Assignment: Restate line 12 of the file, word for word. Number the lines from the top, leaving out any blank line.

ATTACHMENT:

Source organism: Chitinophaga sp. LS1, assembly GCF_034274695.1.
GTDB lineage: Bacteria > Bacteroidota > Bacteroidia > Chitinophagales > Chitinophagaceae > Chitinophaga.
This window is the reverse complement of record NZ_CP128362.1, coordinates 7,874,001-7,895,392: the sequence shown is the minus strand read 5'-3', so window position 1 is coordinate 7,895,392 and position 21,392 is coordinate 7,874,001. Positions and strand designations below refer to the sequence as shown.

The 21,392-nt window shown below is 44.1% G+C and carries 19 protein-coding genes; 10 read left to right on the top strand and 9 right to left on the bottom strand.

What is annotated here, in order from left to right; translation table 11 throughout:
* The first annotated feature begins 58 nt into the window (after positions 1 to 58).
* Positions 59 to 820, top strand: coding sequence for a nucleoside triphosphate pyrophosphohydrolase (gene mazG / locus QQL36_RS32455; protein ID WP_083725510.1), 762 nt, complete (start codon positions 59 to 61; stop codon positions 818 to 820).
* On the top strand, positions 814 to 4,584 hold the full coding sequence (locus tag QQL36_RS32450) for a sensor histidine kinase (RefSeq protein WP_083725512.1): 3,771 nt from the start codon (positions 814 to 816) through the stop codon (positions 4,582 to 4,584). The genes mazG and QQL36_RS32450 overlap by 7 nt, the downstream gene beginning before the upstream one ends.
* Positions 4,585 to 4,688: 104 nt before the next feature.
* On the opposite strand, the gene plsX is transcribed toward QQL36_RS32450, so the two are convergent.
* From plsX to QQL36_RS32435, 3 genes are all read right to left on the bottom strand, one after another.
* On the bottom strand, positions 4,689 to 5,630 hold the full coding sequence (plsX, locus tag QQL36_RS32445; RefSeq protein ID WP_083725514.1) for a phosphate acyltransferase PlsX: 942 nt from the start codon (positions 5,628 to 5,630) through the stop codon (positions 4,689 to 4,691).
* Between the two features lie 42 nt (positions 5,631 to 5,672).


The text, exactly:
* On the bottom strand, positions 4,689 to 5,630 hold the full coding sequence (plsX, locus tag QQL36_RS32445; RefSeq protein ID WP_083725514.1) for a phosphate acyltransferase PlsX: 942 nt from the start codon (positions 5,628 to 5,630) through the stop codon (positions 4,689 to 4,691).